A 2009 study by Bersin & Associates, done in conjunction with Workforce Management, shows steep drops in training and development spending. Instead of spending on come-one, come-all programs, organizations are taking more prescriptive approach that seeks to match high-potential employees with development initiatives that tackle strategic business issues. By Garry Kranz
Faced with shrinking budgets and deep cuts of their training staffs, companies in 2009 continue to scrutinize employee training offerings more carefully, reducing open enrollment and devoting scarce resources to high-impact learning initiatives. Despite the short-term pain, those steps should help companies by strengthening their competitive positions once the economy brightens.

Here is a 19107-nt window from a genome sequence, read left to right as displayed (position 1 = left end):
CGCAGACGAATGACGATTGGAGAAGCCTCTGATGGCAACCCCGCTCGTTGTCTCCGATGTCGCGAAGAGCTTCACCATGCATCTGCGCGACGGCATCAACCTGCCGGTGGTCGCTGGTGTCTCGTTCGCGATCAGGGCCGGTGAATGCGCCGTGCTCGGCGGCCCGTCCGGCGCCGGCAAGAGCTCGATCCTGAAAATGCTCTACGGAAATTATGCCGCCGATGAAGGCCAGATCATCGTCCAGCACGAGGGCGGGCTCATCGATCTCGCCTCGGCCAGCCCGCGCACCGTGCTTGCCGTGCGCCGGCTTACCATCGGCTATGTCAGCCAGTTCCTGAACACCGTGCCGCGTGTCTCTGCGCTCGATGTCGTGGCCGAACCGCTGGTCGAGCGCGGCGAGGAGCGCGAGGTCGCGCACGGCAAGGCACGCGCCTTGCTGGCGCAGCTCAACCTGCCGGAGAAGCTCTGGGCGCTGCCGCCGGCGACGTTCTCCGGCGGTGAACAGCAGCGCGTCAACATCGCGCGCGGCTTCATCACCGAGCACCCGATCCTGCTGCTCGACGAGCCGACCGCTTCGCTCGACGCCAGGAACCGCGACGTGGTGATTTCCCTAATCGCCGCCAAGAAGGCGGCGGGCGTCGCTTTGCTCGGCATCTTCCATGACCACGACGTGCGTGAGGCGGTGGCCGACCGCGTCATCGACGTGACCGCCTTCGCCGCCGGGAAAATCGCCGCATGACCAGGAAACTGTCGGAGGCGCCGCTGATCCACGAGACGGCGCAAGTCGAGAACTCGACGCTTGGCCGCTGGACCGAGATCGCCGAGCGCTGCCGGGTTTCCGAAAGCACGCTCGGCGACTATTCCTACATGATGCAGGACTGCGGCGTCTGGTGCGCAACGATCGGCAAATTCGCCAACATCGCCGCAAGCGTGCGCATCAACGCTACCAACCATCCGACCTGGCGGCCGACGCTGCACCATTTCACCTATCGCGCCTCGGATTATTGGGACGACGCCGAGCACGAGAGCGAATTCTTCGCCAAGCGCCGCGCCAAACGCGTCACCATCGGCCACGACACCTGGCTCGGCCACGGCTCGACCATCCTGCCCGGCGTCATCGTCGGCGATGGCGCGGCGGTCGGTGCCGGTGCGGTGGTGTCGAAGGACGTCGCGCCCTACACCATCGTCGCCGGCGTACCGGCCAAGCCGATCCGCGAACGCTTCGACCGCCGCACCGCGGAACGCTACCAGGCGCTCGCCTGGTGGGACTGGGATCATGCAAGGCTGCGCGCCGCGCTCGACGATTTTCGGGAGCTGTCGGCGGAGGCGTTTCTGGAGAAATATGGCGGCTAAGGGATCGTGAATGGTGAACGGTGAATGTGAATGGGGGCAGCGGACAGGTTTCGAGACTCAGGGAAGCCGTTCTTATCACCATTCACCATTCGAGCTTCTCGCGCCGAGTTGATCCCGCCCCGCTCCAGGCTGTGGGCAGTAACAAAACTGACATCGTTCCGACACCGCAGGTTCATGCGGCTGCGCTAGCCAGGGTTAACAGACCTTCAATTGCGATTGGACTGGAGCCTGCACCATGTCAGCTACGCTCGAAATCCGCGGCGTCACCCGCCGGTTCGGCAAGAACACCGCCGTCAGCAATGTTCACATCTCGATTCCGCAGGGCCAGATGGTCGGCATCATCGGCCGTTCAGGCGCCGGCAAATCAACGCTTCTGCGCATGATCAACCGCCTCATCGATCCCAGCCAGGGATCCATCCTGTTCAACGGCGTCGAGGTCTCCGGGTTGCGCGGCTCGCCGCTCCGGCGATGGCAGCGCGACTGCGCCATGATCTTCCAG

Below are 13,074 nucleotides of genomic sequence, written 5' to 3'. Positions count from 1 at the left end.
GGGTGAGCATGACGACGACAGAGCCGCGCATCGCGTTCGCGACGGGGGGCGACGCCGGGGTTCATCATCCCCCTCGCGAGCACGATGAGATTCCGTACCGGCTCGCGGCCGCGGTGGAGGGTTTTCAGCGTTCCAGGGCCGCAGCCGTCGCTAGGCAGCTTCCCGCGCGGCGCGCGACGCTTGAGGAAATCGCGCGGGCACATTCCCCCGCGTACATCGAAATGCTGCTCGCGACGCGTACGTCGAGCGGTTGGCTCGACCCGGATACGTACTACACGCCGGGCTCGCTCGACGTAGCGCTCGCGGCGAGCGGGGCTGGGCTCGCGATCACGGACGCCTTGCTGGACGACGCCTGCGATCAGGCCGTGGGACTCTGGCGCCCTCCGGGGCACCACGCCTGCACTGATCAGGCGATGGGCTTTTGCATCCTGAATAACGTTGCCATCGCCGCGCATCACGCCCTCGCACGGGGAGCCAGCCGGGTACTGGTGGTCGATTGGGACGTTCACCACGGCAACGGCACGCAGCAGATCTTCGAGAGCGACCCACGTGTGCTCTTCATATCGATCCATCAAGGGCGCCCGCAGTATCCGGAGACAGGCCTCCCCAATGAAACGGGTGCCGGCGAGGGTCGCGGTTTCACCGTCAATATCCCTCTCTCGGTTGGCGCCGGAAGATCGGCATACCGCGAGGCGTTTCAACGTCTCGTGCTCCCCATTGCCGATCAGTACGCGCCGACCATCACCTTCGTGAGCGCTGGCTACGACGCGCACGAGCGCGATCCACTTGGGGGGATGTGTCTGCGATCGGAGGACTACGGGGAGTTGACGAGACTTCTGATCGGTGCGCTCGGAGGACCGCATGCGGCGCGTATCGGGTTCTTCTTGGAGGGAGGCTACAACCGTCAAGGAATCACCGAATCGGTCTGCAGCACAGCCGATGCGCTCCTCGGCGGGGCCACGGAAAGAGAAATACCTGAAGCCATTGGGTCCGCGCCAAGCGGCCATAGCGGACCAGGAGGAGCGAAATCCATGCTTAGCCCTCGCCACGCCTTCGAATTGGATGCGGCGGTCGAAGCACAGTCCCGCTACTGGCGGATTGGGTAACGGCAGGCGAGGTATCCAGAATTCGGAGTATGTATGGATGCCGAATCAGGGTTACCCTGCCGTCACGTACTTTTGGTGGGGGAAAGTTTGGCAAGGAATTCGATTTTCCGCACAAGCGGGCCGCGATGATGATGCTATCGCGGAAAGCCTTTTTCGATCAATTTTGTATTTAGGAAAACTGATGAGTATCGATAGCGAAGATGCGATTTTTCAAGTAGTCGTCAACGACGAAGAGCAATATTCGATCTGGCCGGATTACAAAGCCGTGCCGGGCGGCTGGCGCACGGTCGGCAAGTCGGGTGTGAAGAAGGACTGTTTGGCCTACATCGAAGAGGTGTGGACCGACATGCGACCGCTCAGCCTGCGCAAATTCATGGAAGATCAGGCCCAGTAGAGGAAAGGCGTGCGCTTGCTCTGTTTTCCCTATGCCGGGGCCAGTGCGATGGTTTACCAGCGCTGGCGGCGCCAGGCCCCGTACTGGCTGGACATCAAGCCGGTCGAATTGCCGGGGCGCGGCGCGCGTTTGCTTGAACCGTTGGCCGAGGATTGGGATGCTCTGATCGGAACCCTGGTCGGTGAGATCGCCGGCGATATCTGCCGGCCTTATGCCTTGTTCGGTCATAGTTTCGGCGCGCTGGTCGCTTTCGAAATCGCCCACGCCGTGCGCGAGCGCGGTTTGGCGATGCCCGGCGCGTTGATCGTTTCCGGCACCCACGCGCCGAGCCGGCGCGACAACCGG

Those are among key findings of a 2009 study by Bersin & Associates, an Oakland, California-based research firm that specializes in enterprise learning and talent management. The research for the Corporate Learning Factbook 2010 was conducted this year in conjunction with Workforce Management. It culled online responses from U.S.-based organizations with 100 or more employees, including for the first time agencies of state, local and federal governments. More than 1,400 organizations participated in the survey.
The study also found that following a decline in spending on leadership programs in 2008, companies once again are allocating resources to nurture their managers, supervisors and executives—a sign that the economy may be turning a corner, albeit slowly.
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